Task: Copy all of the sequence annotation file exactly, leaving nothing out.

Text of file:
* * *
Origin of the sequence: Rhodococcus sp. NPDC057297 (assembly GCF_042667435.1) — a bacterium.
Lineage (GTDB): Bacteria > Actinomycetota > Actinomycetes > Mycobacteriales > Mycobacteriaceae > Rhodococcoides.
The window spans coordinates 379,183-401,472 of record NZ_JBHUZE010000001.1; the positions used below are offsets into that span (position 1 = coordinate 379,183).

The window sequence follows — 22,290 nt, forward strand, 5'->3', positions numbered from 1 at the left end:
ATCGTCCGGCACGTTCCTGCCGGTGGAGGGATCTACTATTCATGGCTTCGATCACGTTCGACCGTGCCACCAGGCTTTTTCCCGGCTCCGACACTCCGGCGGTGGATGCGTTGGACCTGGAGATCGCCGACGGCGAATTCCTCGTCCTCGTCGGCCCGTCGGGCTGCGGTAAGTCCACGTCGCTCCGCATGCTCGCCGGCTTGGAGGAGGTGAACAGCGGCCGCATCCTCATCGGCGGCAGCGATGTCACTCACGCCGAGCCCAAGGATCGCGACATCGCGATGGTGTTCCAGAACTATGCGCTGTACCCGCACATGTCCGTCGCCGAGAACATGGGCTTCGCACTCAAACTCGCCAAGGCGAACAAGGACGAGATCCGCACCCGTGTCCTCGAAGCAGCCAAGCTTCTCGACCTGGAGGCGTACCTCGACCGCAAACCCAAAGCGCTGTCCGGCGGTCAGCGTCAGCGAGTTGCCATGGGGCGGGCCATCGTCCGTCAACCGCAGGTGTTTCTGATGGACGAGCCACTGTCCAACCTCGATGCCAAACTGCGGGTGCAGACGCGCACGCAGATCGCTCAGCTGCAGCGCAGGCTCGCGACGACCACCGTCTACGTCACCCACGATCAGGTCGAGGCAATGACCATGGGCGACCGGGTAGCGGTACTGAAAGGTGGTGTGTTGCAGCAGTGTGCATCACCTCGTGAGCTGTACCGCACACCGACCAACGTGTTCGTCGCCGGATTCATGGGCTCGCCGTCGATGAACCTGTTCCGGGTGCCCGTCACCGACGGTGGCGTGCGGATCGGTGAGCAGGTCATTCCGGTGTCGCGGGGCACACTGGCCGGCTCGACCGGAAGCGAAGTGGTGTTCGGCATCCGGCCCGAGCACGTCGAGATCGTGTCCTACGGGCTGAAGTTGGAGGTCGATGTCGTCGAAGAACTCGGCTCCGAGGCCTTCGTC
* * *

Origin of the sequence: Rhodococcus sp. NPDC057297 (assembly GCF_042667435.1) — a bacterium.
Lineage (GTDB): Bacteria > Actinomycetota > Actinomycetes > Mycobacteriales > Mycobacteriaceae > Rhodococcoides.
The window spans coordinates 379,183-401,472 of record NZ_JBHUZE010000001.1; the positions used below are offsets into that span (position 1 = coordinate 379,183).

The window sequence follows — 22,290 nt, forward strand, 5'->3', positions numbered from 1 at the left end:
ATCGTCCGGCACGTTCCTGCCGGTGGAGGGATCTACTATTCATGGCTTCGATCACGTTCGACCGTGCCACCAGGCTTTTTCCCGGCTCCGACACTCCGGCGGTGGATGCGTTGGACCTGGAGATCGCCGACGGCGAATTCCTCGTCCTCGTCGGCCCGTCGGGCTGCGGTAAGTCCACGTCGCTCCGCATGCTCGCCGGCTTGGAGGAGGTGAACAGCGGCCGCATCCTCATCGGCGGCAGCGATGTCACTCACGCCGAGCCCAAGGATCGCGACATCGCGATGGTGTTCCAGAACTATGCGCTGTACCCGCACATGTCCGTCGCCGAGAACATGGGCTTCGCACTCAAACTCGCCAAGGCGAACAAGGACGAGATCCGCACCCGTGTCCTCGAAGCAGCCAAGCTTCTCGACCTGGAGGCGTACCTCGACCGCAAACCCAAAGCGCTGTCCGGCGGTCAGCGTCAGCGAGTTGCCATGGGGCGGGCCATCGTCCGTCAACCGCAGGTGTTTCTGATGGACGAGCCACTGTCCAACCTCGATGCCAAACTGCGGGTGCAGACGCGCACGCAGATCGCTCAGCTGCAGCGCAGGCTCGCGACGACCACCGTCTACGTCACCCACGATCAGGTCGAGGCAATGACCATGGGCGACCGGGTAGCGGTACTGAAAGGTGGTGTGTTGCAGCAGTGTGCATCACCTCGTGAGCTGTACCGCACACCGACCAACGTGTTCGTCGCCGGATTCATGGGCTCGCCGTCGATGAACCTGTTCCGGGTGCCCGTCACCGACGGTGGCGTGCGGATCGGTGAGCAGGTCATTCCGGTGTCGCGGGGCACACTGGCCGGCTCGACCGGAAGCGAAGTGGTGTTCGGCATCCGGCCCGAGCACGTCGAGATCGTGTCCTACGGGCTGAAGTTGGAGGTCGATGTCGTCGAAGAACTCGGCTCCGAGGCCTTCGTC